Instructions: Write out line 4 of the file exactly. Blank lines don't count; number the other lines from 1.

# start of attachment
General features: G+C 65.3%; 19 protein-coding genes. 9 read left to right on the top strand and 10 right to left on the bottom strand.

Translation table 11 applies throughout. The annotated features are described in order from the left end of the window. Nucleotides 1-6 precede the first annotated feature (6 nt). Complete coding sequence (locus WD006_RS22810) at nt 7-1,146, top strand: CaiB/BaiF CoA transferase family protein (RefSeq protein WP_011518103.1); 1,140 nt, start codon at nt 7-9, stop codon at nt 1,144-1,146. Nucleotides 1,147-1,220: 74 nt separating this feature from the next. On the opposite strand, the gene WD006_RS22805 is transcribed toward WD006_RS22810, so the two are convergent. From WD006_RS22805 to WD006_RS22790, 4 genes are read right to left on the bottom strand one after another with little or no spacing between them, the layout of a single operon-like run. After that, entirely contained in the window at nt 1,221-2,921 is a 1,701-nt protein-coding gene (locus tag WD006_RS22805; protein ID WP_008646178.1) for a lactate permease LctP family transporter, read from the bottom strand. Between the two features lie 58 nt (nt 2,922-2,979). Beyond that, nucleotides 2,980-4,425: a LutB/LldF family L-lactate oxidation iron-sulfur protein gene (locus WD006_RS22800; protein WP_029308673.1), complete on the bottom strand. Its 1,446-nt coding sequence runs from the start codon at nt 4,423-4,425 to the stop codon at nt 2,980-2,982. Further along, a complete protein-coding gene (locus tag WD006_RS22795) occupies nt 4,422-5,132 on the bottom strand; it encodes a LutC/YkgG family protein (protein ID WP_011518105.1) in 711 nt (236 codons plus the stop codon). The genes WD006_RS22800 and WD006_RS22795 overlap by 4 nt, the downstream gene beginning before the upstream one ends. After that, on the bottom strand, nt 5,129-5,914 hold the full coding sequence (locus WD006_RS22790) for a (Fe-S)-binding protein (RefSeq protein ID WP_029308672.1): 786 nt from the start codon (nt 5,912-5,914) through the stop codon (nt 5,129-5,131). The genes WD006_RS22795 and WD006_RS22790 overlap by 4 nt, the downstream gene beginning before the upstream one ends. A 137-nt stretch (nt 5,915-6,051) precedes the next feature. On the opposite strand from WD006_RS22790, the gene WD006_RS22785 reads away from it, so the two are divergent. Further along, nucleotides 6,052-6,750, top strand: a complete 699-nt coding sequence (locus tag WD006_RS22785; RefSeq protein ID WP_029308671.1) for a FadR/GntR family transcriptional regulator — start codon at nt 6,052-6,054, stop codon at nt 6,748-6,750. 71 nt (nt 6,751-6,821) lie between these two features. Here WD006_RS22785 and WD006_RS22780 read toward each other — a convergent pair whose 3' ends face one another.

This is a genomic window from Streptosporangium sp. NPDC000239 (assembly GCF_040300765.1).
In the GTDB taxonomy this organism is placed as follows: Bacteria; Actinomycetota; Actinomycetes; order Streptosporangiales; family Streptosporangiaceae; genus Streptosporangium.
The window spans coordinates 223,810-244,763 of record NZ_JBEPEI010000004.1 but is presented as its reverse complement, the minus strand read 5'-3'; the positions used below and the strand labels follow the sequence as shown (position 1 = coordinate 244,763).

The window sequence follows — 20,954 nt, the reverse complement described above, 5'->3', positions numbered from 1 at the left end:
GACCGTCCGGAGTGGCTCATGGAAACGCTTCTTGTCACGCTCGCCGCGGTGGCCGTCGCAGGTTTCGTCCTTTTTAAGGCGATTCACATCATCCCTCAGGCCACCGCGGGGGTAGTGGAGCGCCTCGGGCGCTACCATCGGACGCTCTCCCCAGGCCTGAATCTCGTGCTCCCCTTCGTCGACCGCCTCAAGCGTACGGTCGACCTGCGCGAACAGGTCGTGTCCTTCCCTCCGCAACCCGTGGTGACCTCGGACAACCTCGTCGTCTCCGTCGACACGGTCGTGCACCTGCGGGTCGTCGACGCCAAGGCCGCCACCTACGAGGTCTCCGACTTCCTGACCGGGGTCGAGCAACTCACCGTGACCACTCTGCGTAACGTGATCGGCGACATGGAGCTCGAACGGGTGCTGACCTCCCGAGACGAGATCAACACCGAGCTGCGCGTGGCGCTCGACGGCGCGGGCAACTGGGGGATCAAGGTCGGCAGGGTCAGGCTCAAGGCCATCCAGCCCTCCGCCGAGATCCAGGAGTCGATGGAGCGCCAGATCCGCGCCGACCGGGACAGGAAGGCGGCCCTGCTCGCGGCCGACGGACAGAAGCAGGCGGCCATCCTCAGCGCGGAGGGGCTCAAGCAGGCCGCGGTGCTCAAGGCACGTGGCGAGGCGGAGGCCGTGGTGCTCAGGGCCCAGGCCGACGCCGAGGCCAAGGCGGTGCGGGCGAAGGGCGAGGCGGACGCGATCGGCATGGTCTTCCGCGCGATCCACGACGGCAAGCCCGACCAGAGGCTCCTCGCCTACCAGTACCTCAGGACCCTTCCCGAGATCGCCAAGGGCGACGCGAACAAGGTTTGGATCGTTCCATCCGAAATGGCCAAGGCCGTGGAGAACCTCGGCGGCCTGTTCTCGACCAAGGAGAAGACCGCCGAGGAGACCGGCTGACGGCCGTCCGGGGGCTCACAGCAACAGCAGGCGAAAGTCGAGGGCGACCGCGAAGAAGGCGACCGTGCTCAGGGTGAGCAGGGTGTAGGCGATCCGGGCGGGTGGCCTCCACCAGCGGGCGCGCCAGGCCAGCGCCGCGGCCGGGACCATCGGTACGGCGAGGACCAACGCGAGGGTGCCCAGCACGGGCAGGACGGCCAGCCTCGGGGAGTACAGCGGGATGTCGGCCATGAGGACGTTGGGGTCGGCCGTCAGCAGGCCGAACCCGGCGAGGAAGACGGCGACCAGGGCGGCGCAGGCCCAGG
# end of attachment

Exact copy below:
In the GTDB taxonomy this organism is placed as follows: Bacteria; Actinomycetota; Actinomycetes; order Streptosporangiales; family Streptosporangiaceae; genus Streptosporangium.